I remain eternally grateful to parents and grandparents because one year they provided for me the Odhams Young People’s Encyclopaedia.

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This set was published in 1958 and I reckon it was 1958 when I was given them. They probably had coloured dust jackets, but if so, I don’t remember them. Even without them, they are quite a tight fit in the purpose made stand. If dust covers existed they are bound to have got damaged.

The great thing with a book is that you can browse, or just read from cover to cover, as well as look things up alphabetically. I was able to absorb information about things I may not have been specifically interested in. How did I learn about woodwind instruments? Why, from the encyclopaedia of course.

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And heraldry? Yes, the encyclopaedia again.

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Of course, the books have plenty of text but line drawings, like those musical instruments are found on just about every page. There are plenty of black and white photos and a goodly sprinkling of colour plates.

It was a great gift in 1958 – and still appreciated today.

The Pressure Cooker

November 24, 2014

One of the sounds of childhood for me was the slightly scary hiss of escaping steam from the pressure cooker.

My parents believed in the pressure cooker. By making the water boil at a higher temperature, cooking times for all sorts could be seriously reduced so it was a real economy. That mattered when money was in short supply. But also, a pressure cooker was large and could have containers within it. A range of different items could be cooked on a single stove and that saved even more money. Stews, puddings, vegetables could all be cooked to perfection in the hissing monster. I recall, with particular affection, my mum’s bacon roly-poly. This was a suet based dish with bacon spread thinly through it. It must have been as cheap as possible, but oh so warming, nourishing and tasty.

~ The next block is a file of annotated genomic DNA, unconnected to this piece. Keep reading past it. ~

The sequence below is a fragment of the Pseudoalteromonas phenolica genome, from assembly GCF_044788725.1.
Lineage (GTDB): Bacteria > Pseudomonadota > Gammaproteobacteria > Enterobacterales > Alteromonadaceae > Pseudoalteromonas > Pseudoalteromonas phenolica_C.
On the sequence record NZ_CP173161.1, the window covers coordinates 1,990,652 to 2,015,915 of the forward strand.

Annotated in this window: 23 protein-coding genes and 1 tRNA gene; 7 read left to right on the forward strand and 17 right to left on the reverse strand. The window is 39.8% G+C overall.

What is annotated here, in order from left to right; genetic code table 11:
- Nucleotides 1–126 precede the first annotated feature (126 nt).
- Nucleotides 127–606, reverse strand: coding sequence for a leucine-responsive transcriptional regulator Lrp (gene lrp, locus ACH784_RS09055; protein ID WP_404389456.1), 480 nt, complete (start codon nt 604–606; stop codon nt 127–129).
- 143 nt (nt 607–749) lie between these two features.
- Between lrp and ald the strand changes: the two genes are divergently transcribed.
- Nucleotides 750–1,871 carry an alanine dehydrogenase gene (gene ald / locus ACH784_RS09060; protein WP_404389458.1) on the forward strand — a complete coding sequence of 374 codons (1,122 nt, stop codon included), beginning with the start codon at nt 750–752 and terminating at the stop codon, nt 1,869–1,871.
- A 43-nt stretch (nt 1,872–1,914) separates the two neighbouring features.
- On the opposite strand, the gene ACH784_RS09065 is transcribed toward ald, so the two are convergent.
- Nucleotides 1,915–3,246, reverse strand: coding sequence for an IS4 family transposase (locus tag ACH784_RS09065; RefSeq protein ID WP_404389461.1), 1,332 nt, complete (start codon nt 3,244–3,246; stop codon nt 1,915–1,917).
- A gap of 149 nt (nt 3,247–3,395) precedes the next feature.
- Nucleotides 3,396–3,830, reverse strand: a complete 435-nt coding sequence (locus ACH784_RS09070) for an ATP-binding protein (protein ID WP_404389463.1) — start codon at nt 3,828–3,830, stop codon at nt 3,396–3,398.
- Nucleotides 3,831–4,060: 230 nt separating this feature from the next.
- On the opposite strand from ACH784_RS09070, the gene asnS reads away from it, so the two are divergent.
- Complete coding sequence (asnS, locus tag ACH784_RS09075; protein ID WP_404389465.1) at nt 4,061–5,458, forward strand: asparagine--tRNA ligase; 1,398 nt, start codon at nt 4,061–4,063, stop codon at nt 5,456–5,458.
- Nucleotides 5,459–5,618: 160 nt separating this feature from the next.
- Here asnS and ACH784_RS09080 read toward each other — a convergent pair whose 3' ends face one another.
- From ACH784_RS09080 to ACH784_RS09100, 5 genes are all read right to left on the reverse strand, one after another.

The pressure cooker I remember was this one.

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This posed photo shows it sitting on the electric cooker we used until a couple of years ago. It’s an Easiwork of London Health Cooker and probably dates from about 1930. We no longer actually use this device.

I should add that this device always came camping with us. My mum had but a single primus stove with which to cater for a family of five plus visitors. So the hiss of the bomb (as we all called it) was even a holiday sound as well.

A pressure cooker is still used in my household. It comes into its own, particularly, for Christmas puddings.

A Ditchling card

November 23, 2014

Ditchling is a village in Sussex.

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This is a scene I remember well from my own childhood although this card was sent nearly forty years before I was born. It shopws the V shaped plantation of trees on Ditchling Beacon. They were planted in 1887 to mark the Golden Jubilee of the queen. Hence the V for Victoria.

This mark was something we looked out for on our journeys to and from camp. I daresay we sometimes saw corn stooks in the fields below the V as well.

The card was sent to a Miss Frost, just over the downs in Brighton.

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I have no doubt that Miss Frost was a relative of mine – this card was in the possession of my grandmother. But I haven’t identified just which Miss Frost this was. Her initial appears to be ‘A’.